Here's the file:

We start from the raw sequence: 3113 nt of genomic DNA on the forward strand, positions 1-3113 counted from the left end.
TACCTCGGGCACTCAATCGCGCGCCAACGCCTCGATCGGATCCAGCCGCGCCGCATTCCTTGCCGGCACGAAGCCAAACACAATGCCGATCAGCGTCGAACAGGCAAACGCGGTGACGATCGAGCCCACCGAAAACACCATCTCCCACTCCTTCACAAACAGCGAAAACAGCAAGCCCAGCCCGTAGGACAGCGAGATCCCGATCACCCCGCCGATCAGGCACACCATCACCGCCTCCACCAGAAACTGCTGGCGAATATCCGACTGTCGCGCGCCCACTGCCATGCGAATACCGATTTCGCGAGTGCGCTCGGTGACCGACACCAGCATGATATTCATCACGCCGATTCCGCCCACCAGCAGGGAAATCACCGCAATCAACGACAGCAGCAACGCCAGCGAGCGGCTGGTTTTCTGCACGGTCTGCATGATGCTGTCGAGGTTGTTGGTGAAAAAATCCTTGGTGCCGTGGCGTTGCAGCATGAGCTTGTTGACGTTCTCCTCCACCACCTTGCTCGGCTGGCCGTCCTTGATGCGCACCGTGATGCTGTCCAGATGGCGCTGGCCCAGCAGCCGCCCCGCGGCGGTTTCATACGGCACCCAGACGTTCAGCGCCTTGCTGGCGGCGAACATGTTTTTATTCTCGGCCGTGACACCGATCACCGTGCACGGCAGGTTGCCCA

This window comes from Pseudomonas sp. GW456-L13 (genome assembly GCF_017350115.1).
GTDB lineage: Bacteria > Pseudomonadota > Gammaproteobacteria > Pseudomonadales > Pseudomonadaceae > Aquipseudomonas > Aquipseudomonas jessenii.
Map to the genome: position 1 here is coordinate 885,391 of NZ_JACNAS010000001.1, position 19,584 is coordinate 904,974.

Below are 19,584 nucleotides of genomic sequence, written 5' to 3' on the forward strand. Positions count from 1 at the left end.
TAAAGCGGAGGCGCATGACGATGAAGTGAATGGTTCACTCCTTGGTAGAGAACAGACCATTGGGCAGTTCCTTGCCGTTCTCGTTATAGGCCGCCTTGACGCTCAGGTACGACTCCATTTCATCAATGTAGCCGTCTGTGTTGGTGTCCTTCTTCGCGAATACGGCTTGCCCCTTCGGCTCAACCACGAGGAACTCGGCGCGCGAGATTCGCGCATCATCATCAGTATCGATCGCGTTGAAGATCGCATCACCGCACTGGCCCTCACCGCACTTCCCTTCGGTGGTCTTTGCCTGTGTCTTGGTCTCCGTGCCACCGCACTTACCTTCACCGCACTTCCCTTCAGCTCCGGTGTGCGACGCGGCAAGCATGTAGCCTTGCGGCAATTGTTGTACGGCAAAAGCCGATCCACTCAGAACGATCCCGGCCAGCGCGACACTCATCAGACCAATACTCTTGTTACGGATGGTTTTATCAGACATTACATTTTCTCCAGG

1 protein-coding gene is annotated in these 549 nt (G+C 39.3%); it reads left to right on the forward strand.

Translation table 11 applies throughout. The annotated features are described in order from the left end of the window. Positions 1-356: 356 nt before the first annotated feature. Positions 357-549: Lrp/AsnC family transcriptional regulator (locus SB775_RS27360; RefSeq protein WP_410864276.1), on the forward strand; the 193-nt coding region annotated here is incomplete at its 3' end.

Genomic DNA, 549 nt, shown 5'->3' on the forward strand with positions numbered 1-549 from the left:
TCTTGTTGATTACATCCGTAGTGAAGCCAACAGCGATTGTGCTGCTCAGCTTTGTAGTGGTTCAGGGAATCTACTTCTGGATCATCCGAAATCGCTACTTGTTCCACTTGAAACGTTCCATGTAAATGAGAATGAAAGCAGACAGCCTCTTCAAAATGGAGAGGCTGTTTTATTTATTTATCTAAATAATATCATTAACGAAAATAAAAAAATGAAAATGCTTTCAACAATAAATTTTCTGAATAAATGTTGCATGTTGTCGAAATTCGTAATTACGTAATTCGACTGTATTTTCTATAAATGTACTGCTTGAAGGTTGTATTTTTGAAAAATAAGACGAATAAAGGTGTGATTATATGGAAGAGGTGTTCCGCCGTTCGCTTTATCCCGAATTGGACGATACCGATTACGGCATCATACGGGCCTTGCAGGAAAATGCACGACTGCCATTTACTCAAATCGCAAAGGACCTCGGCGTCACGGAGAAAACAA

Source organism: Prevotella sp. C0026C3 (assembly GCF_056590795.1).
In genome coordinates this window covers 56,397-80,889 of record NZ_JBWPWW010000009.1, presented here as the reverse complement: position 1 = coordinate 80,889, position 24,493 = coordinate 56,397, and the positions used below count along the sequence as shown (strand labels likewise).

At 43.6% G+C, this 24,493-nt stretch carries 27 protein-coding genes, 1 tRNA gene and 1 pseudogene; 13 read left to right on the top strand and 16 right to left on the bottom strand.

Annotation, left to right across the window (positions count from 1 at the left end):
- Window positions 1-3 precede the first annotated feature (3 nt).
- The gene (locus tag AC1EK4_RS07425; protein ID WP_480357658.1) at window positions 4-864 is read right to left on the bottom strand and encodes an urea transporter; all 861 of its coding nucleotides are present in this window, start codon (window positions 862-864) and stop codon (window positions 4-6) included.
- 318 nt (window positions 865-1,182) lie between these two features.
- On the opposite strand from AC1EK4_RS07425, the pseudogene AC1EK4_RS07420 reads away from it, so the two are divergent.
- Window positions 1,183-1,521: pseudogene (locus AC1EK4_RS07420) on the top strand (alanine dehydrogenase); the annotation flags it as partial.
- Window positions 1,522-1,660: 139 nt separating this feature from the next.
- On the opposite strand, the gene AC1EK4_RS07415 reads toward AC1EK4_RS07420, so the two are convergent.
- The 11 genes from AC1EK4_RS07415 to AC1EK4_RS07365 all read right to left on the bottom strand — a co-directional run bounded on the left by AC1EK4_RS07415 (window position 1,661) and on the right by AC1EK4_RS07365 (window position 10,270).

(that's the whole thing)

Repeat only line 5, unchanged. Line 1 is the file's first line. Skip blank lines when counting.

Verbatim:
Map to the genome: position 1 here is coordinate 885,391 of NZ_JACNAS010000001.1, position 19,584 is coordinate 904,974.